The photographic archives of the Meštrović Gallery in Split contain more than 3,500 photos commissioned by the Ivan Meštrović Museums from Zoran Alajbeg. In the past two decades, Alajbeg, who took up photography in 1978, has directed his lens so often at works of Meštrović as to create a huge collection of photographic images now held in the Ivan Meštrović Museums.
A considerable number of the photographs were taken in the context of major exhibition projects dedicated to the important themes and motifs of Meštrović’s oeuvre.1 Following the conceptions of the curators, with his sensitive approach, Alajbeg recorded the elusive – the emotional component of the female nudes, the exalted spirituality of the religious motifs and the individual features of the subject of a portrait. For monographic publications devoted to museum units of the Ivan Meštrović Museums in Split and Otavice, he photographed Meštrović’s architecture, and artworks that are featured in their permanent displays.2 Although the photographs were done to order and for specific projects, Zoran, as artist of an exceptional sensitivity, needs no particular instructions – his photography is an outstanding upgrading of the usual way of looking at sculptures. But as well as in commissioned projects, Alajbeg also independently records Meštrović’s works, such as public monuments, conveying to us in photography his own impression of public sculptures with which we are very familiar. 3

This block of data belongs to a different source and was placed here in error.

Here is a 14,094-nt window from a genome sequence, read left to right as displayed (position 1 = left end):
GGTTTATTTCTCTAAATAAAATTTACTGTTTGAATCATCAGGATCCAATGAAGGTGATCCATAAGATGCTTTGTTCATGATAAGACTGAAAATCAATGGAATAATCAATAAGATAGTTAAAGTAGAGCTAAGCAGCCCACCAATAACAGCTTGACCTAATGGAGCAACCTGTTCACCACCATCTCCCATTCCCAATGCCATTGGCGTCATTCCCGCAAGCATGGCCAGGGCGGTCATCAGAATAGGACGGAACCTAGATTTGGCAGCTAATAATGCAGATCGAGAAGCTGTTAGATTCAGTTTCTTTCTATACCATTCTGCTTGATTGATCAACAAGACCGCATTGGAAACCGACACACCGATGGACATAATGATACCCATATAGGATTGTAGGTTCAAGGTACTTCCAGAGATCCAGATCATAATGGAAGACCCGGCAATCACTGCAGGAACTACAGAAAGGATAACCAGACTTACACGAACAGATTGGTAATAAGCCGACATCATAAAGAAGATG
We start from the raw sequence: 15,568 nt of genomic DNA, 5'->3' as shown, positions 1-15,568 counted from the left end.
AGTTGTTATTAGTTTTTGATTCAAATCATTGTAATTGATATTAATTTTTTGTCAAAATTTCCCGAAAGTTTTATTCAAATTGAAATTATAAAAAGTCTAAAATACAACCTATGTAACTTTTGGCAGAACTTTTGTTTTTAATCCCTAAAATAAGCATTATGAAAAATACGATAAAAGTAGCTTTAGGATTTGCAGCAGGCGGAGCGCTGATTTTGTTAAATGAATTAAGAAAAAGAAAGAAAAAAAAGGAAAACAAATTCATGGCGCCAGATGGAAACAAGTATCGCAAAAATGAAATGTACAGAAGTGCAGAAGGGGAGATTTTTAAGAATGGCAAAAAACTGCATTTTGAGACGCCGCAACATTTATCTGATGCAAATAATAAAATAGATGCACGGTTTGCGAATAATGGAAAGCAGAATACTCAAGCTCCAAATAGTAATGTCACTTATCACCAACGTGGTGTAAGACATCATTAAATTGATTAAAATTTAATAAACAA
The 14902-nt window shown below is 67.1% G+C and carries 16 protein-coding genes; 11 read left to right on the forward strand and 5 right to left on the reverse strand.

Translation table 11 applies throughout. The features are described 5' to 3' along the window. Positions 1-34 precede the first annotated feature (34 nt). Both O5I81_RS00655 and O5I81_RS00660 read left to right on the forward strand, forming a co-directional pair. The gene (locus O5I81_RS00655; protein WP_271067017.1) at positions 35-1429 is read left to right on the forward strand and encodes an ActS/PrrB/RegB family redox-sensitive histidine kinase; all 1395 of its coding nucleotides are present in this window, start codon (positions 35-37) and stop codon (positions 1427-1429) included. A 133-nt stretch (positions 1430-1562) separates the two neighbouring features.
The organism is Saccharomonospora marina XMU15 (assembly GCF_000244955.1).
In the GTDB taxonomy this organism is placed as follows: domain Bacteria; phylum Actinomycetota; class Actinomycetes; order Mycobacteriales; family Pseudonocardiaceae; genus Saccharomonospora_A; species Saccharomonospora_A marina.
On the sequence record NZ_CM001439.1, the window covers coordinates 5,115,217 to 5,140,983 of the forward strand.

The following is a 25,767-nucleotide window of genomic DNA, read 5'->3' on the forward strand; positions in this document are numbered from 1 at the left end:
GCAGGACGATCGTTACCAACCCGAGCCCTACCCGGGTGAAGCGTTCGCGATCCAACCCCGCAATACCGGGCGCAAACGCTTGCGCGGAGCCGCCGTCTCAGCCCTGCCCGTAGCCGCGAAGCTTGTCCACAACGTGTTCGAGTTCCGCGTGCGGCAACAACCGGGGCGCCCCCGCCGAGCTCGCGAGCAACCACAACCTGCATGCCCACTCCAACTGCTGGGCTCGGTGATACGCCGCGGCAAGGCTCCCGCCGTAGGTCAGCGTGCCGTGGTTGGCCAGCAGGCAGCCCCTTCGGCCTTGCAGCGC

Alajbeg almost always works alone, without any assistance, immersing himself into his world through the camera eye. There is no kind of manipulation or external stimulus, only the subject of the photograph and its immediate surroundings, the endeavour always being to capture the interaction of animate and inanimate worlds. Although possessed of consummate technical competence, he says modestly “My camera is just an auxiliary means, to record my look”. And this look approaches the work of Meštrović with exceptional respect and understanding.
He always takes heed of the spirit of the place in which the sculpture is positioned. Thus the Portrait of Olga Meštrović (cat. no. 24), on view in the great entrance hall to the Meštrović Gallery in Split, with its determined look and self-possessed stance, becomes “mistress of the house” – the one-time family villa, the architectural details of which, such as the fenestration and the columniation are taken in by his composition. The marble sculpture Waiting (cat. no. 20), permanently accommodated in the atrium of the Meštrović Atelier in Zagreb, emerges from a shady and intimate nook of the closed atrium. What is particularly brought out is the contrast of the warm and soft light and the cold marble over which it slides. The petrified female figure seems to have started its life in some parallel world of feeling, contemplation and reverie. The monumental sculpture Mila Gojsalić (cat. no. 28) reigns stalwart over the expanse of the canyon of the River Cetina above Omiš, while day breaks in the background, symbolically foreshadowing the fateful task placed before the Poljica heroine. Male statues like Miloš Obilić (cat. no. 6), with their rippling musculature, dynamic movement and mighty strides, dominate the composition of Alajbeg’s picture. Cyclops (cat. no. 23), shown precisely at the moment when with a mighty swing of the arm he will hurl a pile of stones, gains in force in Alajbeg’s photograph, which catches him from an uncommon viewpoint, from behind.